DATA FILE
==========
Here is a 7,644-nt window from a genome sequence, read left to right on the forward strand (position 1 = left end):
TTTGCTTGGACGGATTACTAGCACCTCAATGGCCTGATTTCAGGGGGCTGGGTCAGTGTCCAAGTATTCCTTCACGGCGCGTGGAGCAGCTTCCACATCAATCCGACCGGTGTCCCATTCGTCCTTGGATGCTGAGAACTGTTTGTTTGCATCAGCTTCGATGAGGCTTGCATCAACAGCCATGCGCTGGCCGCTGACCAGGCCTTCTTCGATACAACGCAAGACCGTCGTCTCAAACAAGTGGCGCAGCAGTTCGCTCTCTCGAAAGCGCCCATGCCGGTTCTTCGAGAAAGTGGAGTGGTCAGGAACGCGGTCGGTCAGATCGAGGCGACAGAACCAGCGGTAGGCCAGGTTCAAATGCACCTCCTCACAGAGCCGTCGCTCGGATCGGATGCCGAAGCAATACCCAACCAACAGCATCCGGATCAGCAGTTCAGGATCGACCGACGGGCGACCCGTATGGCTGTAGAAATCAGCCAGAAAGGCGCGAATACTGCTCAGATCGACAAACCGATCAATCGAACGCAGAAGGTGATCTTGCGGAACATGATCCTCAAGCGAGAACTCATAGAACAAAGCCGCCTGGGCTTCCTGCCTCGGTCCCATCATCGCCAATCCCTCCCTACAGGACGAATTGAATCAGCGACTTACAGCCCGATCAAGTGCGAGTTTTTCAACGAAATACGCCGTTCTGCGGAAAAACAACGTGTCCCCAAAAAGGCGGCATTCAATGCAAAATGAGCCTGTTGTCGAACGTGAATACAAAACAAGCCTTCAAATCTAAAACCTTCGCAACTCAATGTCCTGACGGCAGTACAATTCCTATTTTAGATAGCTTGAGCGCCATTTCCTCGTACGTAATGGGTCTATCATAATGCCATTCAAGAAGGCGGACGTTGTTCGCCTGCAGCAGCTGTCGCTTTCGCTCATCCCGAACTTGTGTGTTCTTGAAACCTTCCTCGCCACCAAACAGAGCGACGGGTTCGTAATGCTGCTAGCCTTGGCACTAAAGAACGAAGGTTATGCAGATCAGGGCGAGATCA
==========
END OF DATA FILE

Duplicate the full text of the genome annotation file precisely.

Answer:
Here is a 7,644-nt window from a genome sequence, read left to right on the forward strand (position 1 = left end):
TTTGCTTGGACGGATTACTAGCACCTCAATGGCCTGATTTCAGGGGGCTGGGTCAGTGTCCAAGTATTCCTTCACGGCGCGTGGAGCAGCTTCCACATCAATCCGACCGGTGTCCCATTCGTCCTTGGATGCTGAGAACTGTTTGTTTGCATCAGCTTCGATGAGGCTTGCATCAACAGCCATGCGCTGGCCGCTGACCAGGCCTTCTTCGATACAACGCAAGACCGTCGTCTCAAACAAGTGGCGCAGCAGTTCGCTCTCTCGAAAGCGCCCATGCCGGTTCTTCGAGAAAGTGGAGTGGTCAGGAACGCGGTCGGTCAGATCGAGGCGACAGAACCAGCGGTAGGCCAGGTTCAAATGCACCTCCTCACAGAGCCGTCGCTCGGATCGGATGCCGAAGCAATACCCAACCAACAGCATCCGGATCAGCAGTTCAGGATCGACCGACGGGCGACCCGTATGGCTGTAGAAATCAGCCAGAAAGGCGCGAATACTGCTCAGATCGACAAACCGATCAATCGAACGCAGAAGGTGATCTTGCGGAACATGATCCTCAAGCGAGAACTCATAGAACAAAGCCGCCTGGGCTTCCTGCCTCGGTCCCATCATCGCCAATCCCTCCCTACAGGACGAATTGAATCAGCGACTTACAGCCCGATCAAGTGCGAGTTTTTCAACGAAATACGCCGTTCTGCGGAAAAACAACGTGTCCCCAAAAAGGCGGCATTCAATGCAAAATGAGCCTGTTGTCGAACGTGAATACAAAACAAGCCTTCAAATCTAAAACCTTCGCAACTCAATGTCCTGACGGCAGTACAATTCCTATTTTAGATAGCTTGAGCGCCATTTCCTCGTACGTAATGGGTCTATCATAATGCCATTCAAGAAGGCGGACGTTGTTCGCCTGCAGCAGCTGTCGCTTTCGCTCATCCCGAACTTGTGTGTTCTTGAAACCTTCCTCGCCACCAAACAGAGCGACGGGTTCGTAATGCTGCTAGCCTTGGCACTAAAGAACGAAGGTTATGCAGATCAGGGCGAGATCA